Monday, March 25, 2013
Audiobook Review:Matched (Matched,#1)
Author: Ally Condie
Narrator: Kate Simses
Published: November 30th 2010
Buy: The Book Depository
Sometimes I decide that a book isn’t for me based on some silly, almost non-existent reason, and then I stubbornly stick with my decision until something forces me to reconsider. In this case, I avoided Matched like the plague because the entire plot seemed to be based on a love triangle, but I was forced to change my mind when I came into possession of the audiobook. With hours of driving ahead of me, I had no choice but to give it a chance. And I loved it.
Matched is extremely character-centric. There’s very little plot to speak of, and there aren’t many oscillations in the narrative structure. While it’s a beautiful, gentle read, exciting isn’t a word that applies. In all honesty, I didn’t mind one bit, the character growth was enough to keep me happy and my mind fully occupied.
I won’t go into the love triangle lest I spoil what little plot there is. Suffice it to say that it’s not really a love triangle as it’s clear from the beginning what Cassia feels for Xander and what she feels for Ky. As someone who dislikes love triangles on general principle, I must confess that this one wasn’t nearly as torturous as I’d originally assumed.
I love that Condie approached the Society in a very mature way, always aware that while it might be bad for some, it saved many others; and I don’t just mean those who hold the power, but regular people who are better off because the Society takes care of them. This is somewhat new in dystopian literature and I admire Condie for thoroughly exploring the gray areas and not portraying the Society as the source of all evil. What is awful and constrictive for some may very well be great for others. Cassia’s thoughts about those who are not free-spirited by nature and who are very comfortable being taken care of by the Society endeared her to me greatly. She was never judgmental or harsh, and she understood that people find comfort and happiness in different things, and that for some, nothing works better than having all their decisions taken away from them.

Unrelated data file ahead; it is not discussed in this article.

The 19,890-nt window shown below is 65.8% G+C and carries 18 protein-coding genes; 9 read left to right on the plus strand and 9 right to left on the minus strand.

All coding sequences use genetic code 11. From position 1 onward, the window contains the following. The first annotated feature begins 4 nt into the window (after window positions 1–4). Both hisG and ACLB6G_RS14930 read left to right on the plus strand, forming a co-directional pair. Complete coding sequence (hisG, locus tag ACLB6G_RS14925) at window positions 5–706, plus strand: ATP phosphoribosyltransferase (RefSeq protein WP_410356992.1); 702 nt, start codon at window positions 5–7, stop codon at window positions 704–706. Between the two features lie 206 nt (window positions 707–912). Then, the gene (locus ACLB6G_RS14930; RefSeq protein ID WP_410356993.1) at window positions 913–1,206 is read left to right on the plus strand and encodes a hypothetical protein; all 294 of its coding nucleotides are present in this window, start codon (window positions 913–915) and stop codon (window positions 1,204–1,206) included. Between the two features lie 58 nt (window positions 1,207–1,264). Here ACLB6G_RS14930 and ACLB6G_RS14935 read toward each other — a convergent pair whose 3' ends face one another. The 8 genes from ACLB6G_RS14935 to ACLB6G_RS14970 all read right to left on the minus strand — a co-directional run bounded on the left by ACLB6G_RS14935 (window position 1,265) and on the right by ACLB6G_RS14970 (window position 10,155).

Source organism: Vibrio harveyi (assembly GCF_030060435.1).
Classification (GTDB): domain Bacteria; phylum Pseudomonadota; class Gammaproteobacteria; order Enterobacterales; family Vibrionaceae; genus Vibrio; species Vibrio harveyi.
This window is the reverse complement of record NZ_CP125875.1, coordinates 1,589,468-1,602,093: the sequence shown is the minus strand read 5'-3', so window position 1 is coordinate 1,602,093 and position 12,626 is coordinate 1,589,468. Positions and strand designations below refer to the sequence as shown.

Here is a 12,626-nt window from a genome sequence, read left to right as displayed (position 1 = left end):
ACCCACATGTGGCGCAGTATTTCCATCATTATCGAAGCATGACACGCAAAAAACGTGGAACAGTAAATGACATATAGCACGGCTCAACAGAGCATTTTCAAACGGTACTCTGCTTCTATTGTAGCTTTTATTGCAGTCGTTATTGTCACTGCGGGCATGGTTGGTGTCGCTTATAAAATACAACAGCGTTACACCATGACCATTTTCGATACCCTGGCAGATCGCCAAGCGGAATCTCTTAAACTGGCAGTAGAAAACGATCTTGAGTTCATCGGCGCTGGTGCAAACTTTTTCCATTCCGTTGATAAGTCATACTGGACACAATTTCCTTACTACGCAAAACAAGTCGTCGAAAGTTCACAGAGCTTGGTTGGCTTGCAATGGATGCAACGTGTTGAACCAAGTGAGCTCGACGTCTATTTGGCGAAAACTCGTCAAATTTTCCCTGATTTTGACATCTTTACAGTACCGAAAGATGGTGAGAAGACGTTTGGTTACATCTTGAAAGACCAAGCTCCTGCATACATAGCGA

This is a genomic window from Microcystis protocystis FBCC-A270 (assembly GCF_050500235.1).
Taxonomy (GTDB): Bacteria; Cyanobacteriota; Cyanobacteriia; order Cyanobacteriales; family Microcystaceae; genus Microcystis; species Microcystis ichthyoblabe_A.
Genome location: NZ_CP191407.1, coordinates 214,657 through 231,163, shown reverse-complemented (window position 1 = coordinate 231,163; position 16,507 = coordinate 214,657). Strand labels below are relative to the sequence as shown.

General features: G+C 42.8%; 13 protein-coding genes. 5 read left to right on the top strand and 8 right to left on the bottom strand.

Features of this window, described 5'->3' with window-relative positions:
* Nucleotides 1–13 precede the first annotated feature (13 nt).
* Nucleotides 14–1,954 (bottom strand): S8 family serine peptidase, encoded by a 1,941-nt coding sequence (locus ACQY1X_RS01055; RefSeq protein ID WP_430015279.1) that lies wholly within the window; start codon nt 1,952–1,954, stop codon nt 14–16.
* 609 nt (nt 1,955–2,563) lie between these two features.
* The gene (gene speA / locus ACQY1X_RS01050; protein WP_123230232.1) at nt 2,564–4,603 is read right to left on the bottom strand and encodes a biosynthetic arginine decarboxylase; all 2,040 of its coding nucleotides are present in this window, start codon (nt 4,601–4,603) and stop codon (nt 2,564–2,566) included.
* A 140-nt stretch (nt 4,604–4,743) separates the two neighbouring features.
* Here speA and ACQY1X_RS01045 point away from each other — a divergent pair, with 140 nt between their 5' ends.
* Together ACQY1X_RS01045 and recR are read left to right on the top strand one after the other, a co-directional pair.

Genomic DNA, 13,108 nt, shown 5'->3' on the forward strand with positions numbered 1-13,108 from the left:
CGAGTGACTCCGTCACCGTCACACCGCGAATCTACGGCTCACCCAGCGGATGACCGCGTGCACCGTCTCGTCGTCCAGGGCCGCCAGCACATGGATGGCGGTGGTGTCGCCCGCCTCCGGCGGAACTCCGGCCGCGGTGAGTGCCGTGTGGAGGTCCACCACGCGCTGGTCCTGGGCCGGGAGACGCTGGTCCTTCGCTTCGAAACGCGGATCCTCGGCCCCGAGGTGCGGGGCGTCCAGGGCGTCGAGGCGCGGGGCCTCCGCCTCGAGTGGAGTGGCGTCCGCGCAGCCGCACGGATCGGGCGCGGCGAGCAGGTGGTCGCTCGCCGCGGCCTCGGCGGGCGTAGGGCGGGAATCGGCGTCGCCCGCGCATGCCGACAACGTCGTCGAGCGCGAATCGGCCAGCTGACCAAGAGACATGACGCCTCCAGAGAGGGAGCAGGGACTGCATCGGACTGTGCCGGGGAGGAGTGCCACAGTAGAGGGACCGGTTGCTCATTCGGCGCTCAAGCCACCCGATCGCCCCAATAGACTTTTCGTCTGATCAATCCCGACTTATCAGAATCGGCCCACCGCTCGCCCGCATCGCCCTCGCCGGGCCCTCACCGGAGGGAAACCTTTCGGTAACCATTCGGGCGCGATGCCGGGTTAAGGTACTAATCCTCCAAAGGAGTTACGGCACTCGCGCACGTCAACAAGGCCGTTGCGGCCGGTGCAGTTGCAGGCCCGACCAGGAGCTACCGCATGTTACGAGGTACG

Some things about the Society were more believable than others but I took them all in stride as inevitable parts of the genre. However, there was one thing central to the story that I simply couldn’t accept. In the Society, people use tablets to write, but no one writes or reads cursive anymore. In fact, they have nothing to write with and they’d surely get into trouble for even attempting it. Somehow I find it hard to believe that people would allow themselves to lose their ability to write. I’ve read a research or two a couple of years ago that focused on this possibility (and it was considered to be a possibility), but it seems very unlikely to me.
I suppose I should write a few words about Kate Simses, the audiobook narrator, as well. At first I was uncomfortable with her mellow, almost childish voice, but as I got to know Cassia, I realized that it fits her perfectly. (That said, she also narrated Shatter Me, and somehow I doubt her voice worked as well for Juliette.) She never fell into the trap of overdoing male voices as so many narrators do, and I really liked how easily she used her voice to make the differences between Ky and Xander even more pronounced.
Matched is a read only for the patient, but it is very rewarding. If you’re like me and you’re avoiding it because of the love triangle, learn from my mistake. I should have read it much sooner.